Ever indulged in a little pizza with the kids or Italian food on date night, gone to bed at a perfectly respectable blood sugar, but then woken up in the middle of the night with a sky-high number that has you racing for the bathroom?
If you have, then you've encountered a dreaded delayed postprandial spike, which happens when food takes longer than insulin to enter your system. Usually it's the other way around. Fast-acting insulin starts working in 10-15 minutes, peaks at 1 to 2 hours, and then slowly tapers out. It's usually out of your system after 4 to 5 hours. But in a few special cases, the insulin finishes working long before the bulk of your food ever hits your system.
Typically this happens with high-carb meals that are also high in fat, like pizza, Chinese food, Mexican food, etc., because the fat delays the impact of all those carbs on your blood sugar. Sometimes even super high-carb meals, like some Italian dishes, which have a lot of carbs but is low on the glycemic index, and perhaps not as much fat, can still take hours to digest. According to endocrinologist Dr. Lauren Golden, that's because "the food essentially sits in a ball in your stomach. The more carbs you have, the longer it takes to digest." Dr. Golden and her team at the Naomi Berrie Diabetes Center recommend using a so-called "dual wave bolus" for any meal with carbs over 70 grams.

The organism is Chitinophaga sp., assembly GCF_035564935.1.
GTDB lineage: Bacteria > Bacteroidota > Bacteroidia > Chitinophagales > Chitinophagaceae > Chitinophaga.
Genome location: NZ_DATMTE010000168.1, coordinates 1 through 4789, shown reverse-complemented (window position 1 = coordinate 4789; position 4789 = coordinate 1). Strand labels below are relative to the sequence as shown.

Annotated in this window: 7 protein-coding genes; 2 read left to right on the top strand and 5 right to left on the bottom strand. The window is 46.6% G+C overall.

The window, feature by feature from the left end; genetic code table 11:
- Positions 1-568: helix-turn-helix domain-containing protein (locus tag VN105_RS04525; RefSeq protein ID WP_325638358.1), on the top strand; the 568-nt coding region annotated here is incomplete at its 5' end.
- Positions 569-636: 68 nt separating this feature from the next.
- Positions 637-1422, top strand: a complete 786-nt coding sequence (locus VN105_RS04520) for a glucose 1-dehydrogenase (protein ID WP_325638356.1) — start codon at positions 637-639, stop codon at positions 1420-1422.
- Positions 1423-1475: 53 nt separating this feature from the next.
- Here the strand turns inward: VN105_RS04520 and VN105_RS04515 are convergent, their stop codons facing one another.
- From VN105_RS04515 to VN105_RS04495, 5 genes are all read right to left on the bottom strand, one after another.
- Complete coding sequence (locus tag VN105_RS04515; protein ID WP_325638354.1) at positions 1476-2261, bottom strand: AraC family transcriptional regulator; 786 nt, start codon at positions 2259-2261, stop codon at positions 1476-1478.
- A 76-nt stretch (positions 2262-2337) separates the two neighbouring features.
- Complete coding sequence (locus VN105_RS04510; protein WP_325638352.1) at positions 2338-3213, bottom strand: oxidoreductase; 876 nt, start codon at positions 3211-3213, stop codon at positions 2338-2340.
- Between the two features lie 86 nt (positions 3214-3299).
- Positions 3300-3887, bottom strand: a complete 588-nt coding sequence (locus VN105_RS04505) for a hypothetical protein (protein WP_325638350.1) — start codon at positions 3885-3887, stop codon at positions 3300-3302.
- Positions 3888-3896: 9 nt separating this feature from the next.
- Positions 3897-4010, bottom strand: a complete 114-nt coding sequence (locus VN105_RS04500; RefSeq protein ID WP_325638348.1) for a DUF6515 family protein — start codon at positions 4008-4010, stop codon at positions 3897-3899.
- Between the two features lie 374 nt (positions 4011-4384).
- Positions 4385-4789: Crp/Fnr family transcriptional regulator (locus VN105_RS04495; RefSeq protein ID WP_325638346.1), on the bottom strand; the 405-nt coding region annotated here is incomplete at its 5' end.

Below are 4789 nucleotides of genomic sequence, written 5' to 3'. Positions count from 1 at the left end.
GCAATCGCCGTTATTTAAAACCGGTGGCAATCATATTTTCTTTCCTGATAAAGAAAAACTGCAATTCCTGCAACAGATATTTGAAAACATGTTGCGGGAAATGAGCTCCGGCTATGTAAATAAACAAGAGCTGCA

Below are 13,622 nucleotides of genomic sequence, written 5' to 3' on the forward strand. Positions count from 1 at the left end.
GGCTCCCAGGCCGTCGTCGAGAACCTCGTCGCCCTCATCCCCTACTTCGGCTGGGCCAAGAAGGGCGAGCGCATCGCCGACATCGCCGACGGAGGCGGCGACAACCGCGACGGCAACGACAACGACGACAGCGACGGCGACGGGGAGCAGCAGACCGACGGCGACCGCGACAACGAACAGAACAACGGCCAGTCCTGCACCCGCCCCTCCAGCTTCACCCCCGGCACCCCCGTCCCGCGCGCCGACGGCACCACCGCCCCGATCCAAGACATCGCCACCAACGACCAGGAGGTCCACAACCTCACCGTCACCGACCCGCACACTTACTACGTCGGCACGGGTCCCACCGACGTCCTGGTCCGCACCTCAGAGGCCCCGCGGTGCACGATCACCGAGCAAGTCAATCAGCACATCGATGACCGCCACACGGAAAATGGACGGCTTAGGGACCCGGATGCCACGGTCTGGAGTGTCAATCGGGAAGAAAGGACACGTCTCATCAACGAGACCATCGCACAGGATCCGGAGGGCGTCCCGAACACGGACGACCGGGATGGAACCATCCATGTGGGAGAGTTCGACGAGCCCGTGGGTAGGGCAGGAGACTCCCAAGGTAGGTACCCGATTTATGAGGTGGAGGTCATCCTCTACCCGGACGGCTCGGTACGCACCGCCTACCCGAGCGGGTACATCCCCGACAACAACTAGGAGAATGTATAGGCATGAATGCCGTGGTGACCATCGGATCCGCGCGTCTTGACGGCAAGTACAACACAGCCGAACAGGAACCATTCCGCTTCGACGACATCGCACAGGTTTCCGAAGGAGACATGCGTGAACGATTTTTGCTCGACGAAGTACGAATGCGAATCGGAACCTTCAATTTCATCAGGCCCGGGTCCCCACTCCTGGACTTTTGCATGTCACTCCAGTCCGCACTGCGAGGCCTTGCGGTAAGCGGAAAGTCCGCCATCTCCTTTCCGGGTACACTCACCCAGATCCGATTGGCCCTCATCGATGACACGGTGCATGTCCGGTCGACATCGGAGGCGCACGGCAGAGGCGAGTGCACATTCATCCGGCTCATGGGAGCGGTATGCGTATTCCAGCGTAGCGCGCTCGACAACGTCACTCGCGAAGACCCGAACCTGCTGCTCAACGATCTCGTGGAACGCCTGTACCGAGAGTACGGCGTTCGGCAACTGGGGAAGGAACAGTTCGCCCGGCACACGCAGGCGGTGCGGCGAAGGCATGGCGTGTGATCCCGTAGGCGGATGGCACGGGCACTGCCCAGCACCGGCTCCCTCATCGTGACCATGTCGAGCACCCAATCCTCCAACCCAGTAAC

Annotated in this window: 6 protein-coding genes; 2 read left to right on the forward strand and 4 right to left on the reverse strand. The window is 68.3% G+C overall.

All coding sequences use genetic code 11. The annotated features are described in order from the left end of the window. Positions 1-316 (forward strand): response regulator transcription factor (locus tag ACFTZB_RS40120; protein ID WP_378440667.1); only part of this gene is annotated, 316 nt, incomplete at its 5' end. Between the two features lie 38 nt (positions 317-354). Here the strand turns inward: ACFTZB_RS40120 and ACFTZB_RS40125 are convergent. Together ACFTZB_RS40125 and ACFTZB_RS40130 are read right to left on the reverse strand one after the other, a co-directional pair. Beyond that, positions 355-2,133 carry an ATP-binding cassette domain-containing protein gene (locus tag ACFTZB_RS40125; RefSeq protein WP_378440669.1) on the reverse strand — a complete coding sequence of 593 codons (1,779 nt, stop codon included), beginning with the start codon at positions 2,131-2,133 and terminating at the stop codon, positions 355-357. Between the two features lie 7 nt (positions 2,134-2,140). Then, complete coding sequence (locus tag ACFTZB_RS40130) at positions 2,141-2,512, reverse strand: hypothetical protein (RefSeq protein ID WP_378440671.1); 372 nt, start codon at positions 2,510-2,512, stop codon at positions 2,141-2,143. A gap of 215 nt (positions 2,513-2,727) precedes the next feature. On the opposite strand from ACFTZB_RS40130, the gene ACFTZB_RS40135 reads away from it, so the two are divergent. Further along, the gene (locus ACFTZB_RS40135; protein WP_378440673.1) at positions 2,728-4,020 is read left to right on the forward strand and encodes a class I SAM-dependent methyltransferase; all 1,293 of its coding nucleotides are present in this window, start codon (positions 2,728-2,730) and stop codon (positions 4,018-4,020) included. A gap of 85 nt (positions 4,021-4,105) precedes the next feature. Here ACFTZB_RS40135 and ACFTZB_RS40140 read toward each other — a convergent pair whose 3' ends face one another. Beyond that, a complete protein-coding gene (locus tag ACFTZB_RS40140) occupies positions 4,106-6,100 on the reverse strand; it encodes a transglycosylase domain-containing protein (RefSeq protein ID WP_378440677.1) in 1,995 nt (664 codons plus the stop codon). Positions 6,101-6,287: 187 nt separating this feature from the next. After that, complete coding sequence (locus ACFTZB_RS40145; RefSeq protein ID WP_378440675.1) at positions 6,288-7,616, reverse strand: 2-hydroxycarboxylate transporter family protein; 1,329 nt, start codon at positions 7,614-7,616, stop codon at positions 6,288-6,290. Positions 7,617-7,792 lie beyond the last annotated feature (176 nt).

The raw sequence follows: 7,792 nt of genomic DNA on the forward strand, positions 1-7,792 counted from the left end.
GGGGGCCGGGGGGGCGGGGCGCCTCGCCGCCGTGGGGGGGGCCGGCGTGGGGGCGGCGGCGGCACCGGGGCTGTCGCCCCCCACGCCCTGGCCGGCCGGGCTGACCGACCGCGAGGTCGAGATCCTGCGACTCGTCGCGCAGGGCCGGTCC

Ever heard of the dual wave? Medtronic has actually trademarked that term...
The deal is that most modern insulin pumps now have an option for changing how a bolus is delivered to deal with this latent effect. They allow you to set a certain percentage of your total meal bolus to be given immediately, with the rest to be slowly delivered over a period of time. In Medtronic pumps, it's called a dual wave bolus, and as noted, that company has cornered the market on that terminology. So in Animas and Cozmo pumps, it's called a combo bolus, and in the OmniPod, it's called an extended bolus.
Despite best intentions, using this setting is tricky. Personally, I shamelessly use a regular meal bolus for everything under the sun. But I almost always suffer the consequences with a middle-of-the-night run to the bathroom when a sudden surge of carbs hits my system that my insulin is no longer prepared to handle. This is often after sliding into bed with a low or almost-low blood sugar because of too much upfront insulin.
Want to brush up on this technique? Warning: it can be very tricky to know exactly how long some food will take to absorb, so this is likely going to take quite a bit of practice. Different high-fat, high-carb meals will affect you differently. First recommendation is to try it while using a continuous glucose monitor (CGM), even if only temporarily, so that you can literally see what's happening with your BG in real-time. Many clinics now have CGMs that patients can check out as loaners for a week, so you can test out how you react to certain foods.
Kelley Champ Crumpler, a diabetes nurse educator and type 1 herself, shares this tidbit: "At the ADA Scientific Sessions in 2009, I attended a talk discussing CGM, and some slides were shown on extended bolusing. Of the T1s wearing CGM that ate pizza, many were still absorbing the carbs (hence experiencing the glucose rising) after 8 HOURS!! What the frappuccino?! This was VERY eye-opening. So for pizza, I have patients extend their bolus for at least 6 hours to prevent this!"